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Stay all marijuana charges before the courts pending new laws: Harnett

Article originally published on April 19, 2017 by Advocate Daily.

Now that Ottawa has introduced legislation that, if passed, will allow Canadians to carry up to 30 grams of marijuana, Toronto criminal lawyer Aaron Harnett is calling for all pot charges before the courts to be stayed or withdrawn, reports City News.

“I have clients charged with what we call trace amounts — that is an amount of marijuana that is so small that you can’t even weigh it,” he tells the broadcaster.

Harnett, principal of Aaron B. Harnett Criminal Defence Lawyer, was counsel behind the landmark case that led to the legalization of medical marijuana in R. v. Parker, 2000 CanLII 5762 (ON CA). He represented Terry Parker, who used marijuana to reduce frequent and potentially life-threatening epileptic seizures.

Harnett tells City News that even prosecutors are feeling conflicted about what to do about the charges currently before the courts.

“Imagine being a prosecutor and having to seek a jail term against somebody for an offence you know is going to be legal in a year’s time,” he says. “Prosecutors are humans too and they really don’t want to be placed in that hypocritical position.”

The proposed legislation sets out a zero-tolerance policy for drivers who use marijuana, says City News.

“Police say they’ve been experimenting with roadside test technology, but they have to wait for the feds to approve the equipment,” it says. “Meanwhile police say they will continue to enforce the current law as it stands. They claim they have not made simple marijuana possession a priority in years.”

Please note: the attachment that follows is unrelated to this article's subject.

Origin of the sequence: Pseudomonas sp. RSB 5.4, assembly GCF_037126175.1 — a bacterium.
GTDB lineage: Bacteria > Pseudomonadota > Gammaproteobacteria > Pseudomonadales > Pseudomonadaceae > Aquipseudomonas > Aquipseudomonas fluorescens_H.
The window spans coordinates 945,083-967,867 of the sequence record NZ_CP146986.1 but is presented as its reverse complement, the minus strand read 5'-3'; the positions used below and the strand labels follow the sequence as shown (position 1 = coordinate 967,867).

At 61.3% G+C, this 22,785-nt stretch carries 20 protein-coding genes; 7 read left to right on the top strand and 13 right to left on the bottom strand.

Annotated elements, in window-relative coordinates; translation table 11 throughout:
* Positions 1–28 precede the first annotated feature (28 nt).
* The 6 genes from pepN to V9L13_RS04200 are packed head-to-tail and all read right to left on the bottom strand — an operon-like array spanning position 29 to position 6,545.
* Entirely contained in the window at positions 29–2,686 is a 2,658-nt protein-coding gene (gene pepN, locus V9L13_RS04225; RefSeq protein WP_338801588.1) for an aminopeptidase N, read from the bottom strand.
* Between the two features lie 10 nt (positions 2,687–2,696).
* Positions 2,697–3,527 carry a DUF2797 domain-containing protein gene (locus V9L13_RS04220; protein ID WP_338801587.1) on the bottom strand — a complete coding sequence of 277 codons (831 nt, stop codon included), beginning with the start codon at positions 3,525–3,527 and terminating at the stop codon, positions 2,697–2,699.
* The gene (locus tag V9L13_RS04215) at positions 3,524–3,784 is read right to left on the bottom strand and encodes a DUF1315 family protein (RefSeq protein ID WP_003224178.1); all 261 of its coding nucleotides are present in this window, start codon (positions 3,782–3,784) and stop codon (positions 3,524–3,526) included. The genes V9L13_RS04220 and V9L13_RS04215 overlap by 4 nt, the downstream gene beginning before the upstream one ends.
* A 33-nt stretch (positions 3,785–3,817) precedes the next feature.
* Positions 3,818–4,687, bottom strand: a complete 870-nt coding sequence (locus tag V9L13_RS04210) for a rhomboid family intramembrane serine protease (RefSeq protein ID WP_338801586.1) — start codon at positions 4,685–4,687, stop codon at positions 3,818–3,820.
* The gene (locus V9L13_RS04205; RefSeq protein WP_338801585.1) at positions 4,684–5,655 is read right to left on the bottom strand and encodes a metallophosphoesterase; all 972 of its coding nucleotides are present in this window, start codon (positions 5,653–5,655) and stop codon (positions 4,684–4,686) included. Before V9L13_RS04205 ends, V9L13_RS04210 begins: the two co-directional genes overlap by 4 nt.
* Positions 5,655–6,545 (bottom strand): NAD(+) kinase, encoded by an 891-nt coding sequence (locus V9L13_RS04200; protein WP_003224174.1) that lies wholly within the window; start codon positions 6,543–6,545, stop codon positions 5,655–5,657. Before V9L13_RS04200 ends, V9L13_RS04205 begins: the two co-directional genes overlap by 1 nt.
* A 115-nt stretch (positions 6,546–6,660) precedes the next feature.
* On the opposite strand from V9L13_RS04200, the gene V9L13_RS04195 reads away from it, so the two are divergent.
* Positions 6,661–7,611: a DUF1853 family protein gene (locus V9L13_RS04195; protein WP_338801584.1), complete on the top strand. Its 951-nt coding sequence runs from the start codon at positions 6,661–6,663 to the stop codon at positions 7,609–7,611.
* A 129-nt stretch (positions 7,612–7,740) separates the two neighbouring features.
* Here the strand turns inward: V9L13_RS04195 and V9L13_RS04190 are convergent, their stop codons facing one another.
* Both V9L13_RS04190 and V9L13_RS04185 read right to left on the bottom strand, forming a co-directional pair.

The federal Liberals tabled a bundle of proposed bills in the House of Commons last week that will legalize recreational marijuana for people aged 18 and older. The legislation also includes stringent new criminal sanctions for people who break the law, reports the Canadian Press.

The Canadian Pres highlights some key points of the legislation introduced to legalize marijuana by July 2018:

  1. Sales to be restricted to people age 18 and older, although provinces would have the jurisdiction to increase their own minimum age.
  2. Adults 18 and older would be allowed to publicly possess up to 30 grams of dried cannabis, or its equivalent in non-dried form.
  3. Sales by mail or courier through a federally licensed producer would be allowed in provinces that lack a regulated retail system.
  4. Adults would be allowed to grow up to four cannabis plants for each residence, with plants not to exceed one metre in height.
  5. Adults would be allowed to produce legal cannabis products, such as food or drinks, for personal use at home.
  6. At first, sales will entail only fresh and dried cannabis, cannabis oils, and seeds and plants for cultivation. Sales of edibles will come later, once regulations for production and sale can be developed.
  7. Possession, production and distribution outside the legal system would remain illegal, as would imports or exports without a federal permit. Such permits will cover only limited purposes, such as medical or scientific cannabis and industrial hemp.
  8. Travellers entering Canada would still be subject to inspections for prohibited goods, including cannabis.
  9. The existing program for access to medical marijuana would continue as it currently exists.

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